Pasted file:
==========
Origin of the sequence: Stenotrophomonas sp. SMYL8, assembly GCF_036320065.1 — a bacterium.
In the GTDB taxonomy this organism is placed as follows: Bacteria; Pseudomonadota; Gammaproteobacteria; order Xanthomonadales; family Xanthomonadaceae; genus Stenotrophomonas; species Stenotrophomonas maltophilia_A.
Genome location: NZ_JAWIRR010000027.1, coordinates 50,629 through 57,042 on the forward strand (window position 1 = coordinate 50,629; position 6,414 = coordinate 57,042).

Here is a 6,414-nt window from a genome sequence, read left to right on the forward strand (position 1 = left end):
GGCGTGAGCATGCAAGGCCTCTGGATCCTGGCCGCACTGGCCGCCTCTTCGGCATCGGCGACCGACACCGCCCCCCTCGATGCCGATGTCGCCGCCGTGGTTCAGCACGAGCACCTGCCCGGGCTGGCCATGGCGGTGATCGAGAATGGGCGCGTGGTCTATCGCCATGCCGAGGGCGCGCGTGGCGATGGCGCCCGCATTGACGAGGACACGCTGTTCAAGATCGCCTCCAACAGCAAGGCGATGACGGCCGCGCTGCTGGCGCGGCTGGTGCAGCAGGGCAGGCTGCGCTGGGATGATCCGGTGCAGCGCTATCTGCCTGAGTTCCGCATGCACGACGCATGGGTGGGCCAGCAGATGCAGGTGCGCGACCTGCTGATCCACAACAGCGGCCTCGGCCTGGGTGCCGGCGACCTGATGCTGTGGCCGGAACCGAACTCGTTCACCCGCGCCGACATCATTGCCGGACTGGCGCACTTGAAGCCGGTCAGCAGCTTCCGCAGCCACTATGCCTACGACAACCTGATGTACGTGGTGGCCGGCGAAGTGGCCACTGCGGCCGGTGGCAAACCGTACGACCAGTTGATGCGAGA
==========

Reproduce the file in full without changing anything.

Origin of the sequence: Stenotrophomonas sp. SMYL8, assembly GCF_036320065.1 — a bacterium.
In the GTDB taxonomy this organism is placed as follows: Bacteria; Pseudomonadota; Gammaproteobacteria; order Xanthomonadales; family Xanthomonadaceae; genus Stenotrophomonas; species Stenotrophomonas maltophilia_A.
Genome location: NZ_JAWIRR010000027.1, coordinates 50,629 through 57,042 on the forward strand (window position 1 = coordinate 50,629; position 6,414 = coordinate 57,042).

Here is a 6,414-nt window from a genome sequence, read left to right on the forward strand (position 1 = left end):
GGCGTGAGCATGCAAGGCCTCTGGATCCTGGCCGCACTGGCCGCCTCTTCGGCATCGGCGACCGACACCGCCCCCCTCGATGCCGATGTCGCCGCCGTGGTTCAGCACGAGCACCTGCCCGGGCTGGCCATGGCGGTGATCGAGAATGGGCGCGTGGTCTATCGCCATGCCGAGGGCGCGCGTGGCGATGGCGCCCGCATTGACGAGGACACGCTGTTCAAGATCGCCTCCAACAGCAAGGCGATGACGGCCGCGCTGCTGGCGCGGCTGGTGCAGCAGGGCAGGCTGCGCTGGGATGATCCGGTGCAGCGCTATCTGCCTGAGTTCCGCATGCACGACGCATGGGTGGGCCAGCAGATGCAGGTGCGCGACCTGCTGATCCACAACAGCGGCCTCGGCCTGGGTGCCGGCGACCTGATGCTGTGGCCGGAACCGAACTCGTTCACCCGCGCCGACATCATTGCCGGACTGGCGCACTTGAAGCCGGTCAGCAGCTTCCGCAGCCACTATGCCTACGACAACCTGATGTACGTGGTGGCCGGCGAAGTGGCCACTGCGGCCGGTGGCAAACCGTACGACCAGTTGATGCGAGA